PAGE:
How to tell if a cat is in pain

However well you know your cat, it can be tricky to spot when they’re suffering. Learn to recognise the signs of pain in cats with advice from our expert behaviourist.

Our cats express themselves in many ways, but sadly they can’t always tell us when they’re experiencing pain and discomfort. Sometimes, it’s fairly obvious when our pets are hurting – if they’re bleeding from an injury, for example. In other cases, though, the signs of pain in cats can be subtle and easy to overlook. But the sooner you recognise that something isn’t right, the quicker you can get your cat the veterinary help they need. Here are eight pointers to look out for that might indicate a cat in pain:

There can be many reasons for behavioural changes in cats, but one possibility is that they are experiencing pain. Nobody knows your cat better than you do, so always be alert to any alterations in their normal behaviour and routine. Your cat may start to sleep in new and unusual places or disappear off somewhere dark or secluded where they won’t be disturbed. In the wild, cats tend to hide away when they’re hurt or unwell, to avoid showing weakness in front of predators. Our domestic cats share this natural instinct to protect themselves. Bear in mind, however, that your cat may also become withdrawn if they’re feeling anxious, stressed or overwhelmed by disruptions in the home. But it is important that medical reasons are ruled out before looking at possible behavioural causes for why a cat might be hiding away.

Feline body language can often provide clues to how our cats are feeling. If a cat that is normally healthy and agile seems to have lost their bounce, is moving less freely than usual, or is holding their head in an unusual position, it’s more than likely that something is causing them discomfort. It’s a good idea to take a video of your cat walking up and down the stairs to show your vet. Vets are experts at looking for any subtle changes in the way your cat moves. Unusual body postures and facial expressions, such as large pupils, flattened ears or a hunched back, can also be indicators of pain in cats. Look out, too, for your pet licking, pawing at or scratching at certain areas of their body that may be hurting, such as their eyes or ears.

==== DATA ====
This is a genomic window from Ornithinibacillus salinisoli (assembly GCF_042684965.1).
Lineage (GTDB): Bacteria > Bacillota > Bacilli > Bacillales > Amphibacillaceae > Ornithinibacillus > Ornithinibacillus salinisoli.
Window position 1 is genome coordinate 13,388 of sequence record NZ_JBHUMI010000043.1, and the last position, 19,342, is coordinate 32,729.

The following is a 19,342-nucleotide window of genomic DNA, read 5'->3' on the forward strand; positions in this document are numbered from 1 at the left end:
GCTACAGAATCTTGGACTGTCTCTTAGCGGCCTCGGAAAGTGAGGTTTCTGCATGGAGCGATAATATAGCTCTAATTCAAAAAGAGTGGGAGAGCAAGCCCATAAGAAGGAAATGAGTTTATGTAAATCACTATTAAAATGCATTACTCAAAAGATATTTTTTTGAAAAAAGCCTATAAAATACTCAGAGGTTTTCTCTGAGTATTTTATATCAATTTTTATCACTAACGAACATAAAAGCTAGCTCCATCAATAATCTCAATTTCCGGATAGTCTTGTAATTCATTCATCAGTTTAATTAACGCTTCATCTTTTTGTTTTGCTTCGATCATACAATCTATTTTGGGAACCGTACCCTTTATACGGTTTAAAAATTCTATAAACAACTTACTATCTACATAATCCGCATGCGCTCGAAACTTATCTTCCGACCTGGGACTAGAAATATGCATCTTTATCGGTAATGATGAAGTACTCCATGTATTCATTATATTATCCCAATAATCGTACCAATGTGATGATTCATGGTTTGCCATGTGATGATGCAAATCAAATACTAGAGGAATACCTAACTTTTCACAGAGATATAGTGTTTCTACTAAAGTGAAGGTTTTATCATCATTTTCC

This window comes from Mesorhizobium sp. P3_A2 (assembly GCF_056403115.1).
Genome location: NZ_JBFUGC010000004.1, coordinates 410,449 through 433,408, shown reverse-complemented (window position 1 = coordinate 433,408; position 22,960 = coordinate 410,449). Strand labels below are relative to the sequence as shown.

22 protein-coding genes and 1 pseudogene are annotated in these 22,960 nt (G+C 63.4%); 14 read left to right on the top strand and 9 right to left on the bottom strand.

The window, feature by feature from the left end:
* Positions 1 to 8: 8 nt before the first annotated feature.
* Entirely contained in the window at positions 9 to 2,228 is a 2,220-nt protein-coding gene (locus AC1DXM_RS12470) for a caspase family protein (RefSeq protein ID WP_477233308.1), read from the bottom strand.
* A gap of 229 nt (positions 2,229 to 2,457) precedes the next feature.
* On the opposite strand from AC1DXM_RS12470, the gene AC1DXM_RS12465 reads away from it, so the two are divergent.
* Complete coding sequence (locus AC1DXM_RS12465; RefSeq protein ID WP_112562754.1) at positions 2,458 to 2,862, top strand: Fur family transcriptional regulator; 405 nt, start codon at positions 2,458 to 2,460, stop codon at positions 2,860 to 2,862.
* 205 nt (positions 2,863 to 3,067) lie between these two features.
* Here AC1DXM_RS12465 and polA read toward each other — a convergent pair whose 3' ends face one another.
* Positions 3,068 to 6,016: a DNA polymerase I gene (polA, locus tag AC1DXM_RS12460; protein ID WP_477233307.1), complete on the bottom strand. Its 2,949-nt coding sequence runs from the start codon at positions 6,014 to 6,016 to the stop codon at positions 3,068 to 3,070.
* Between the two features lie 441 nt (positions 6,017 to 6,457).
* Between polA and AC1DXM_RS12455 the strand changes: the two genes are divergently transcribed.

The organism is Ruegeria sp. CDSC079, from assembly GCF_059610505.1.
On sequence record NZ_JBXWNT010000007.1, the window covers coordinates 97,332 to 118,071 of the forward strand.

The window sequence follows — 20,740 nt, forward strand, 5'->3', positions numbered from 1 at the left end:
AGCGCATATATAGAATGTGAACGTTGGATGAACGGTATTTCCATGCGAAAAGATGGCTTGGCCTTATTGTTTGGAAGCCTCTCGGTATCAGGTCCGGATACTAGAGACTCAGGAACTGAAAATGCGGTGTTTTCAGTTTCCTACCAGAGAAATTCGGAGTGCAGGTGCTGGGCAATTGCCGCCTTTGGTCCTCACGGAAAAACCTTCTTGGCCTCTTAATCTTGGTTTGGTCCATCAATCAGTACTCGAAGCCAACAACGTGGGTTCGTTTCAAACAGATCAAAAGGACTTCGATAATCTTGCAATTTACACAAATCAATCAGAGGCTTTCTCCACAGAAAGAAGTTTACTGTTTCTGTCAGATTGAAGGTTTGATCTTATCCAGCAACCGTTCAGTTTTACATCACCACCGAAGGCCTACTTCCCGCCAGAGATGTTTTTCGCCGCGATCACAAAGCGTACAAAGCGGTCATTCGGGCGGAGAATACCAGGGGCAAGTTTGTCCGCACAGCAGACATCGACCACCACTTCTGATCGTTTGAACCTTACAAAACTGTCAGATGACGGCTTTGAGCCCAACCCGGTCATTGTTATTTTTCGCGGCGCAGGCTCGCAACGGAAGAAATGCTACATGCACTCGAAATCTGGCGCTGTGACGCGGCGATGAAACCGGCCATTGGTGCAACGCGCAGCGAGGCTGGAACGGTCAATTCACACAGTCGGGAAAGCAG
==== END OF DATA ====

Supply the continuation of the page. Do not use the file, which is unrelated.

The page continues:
Take a close look at any area of your cat’s body that they are repeatedly licking or chewing – this behaviour may be due to an injury or skin irritation hidden in their fur. Over-grooming can be a sign of a cat in pain. For example, a cat may over-groom their groin area and lower inside legs if they are suffering from cystitis. On the other hand, a cat that stops cleaning themselves and starts to look unkempt may also be experiencing discomfort or infirmity. For example, older cats with arthritis may struggle to groom their back and hindquarters as easily as they did in their younger days.

Watch out for any changes to your cat’s appetite, thirst levels and general eating habits. They may lose their appetite entirely – or, conversely, become agitated and seem desperate for food. If your cat is only eating reluctantly or with difficulty, it could be a sign of painful teeth or gums, or other underlying health problems. Any changes to your cat’s usual eating and drinking habits, or their weight, should be discussed with your vet.

Your cat’s vocal communication may alter if they are in pain, both in terms of the kind of sounds they make, and how noisy they are. A cat in pain may meow more or less frequently than usual, perhaps more urgently, or in a different pitch. They may also make yelping noises, particularly in response to certain movements or to being touched.

Do cats purr when in pain?

Don’t assume that if your cat is purring, they’re not in pain! Cats can, and often do, purr when they’re experiencing discomfort. Purring releases endorphins (happy hormones) in your cat’s brain, so it may be a way of self-soothing.

A sudden aversion to using their litter tray could suggest that your cat is avoiding the place they’ve come to associate with painful peeing or defecating, possibly due to cystitis or a urinary tract infection, or tummy problems. Oddly coloured or strangely smelling urine, extremely hard stools or diarrhoea can all be signs that something is amiss and your cat may be feeling very uncomfortable as a result.

A normally contented cat who begins to flinch, scratch or bite when stroked could be reacting to pain where you’re touching them. Any sore part of their body, such as an area affected by arthritis, will hurt even more if your affectionate petting hits the wrong spot. Don’t blame your poor cat for lashing out in pain; their natural instinct is to defend themselves.

Any change in your cat’s everyday social interactions needs further exploration. For example, they may no longer want to sit on your lap or come running to greet you when you get home; or a cat that was previously a keen explorer may shy away from going outside.

These could all be signs that your cat is not feeling like their usual self and could be experiencing pain or other health issues. If you’re ever worried about any changing habits or unusual behaviour in your pet, it’s always a good idea to talk to your vet to set your mind at rest – or get your cat the support they need.

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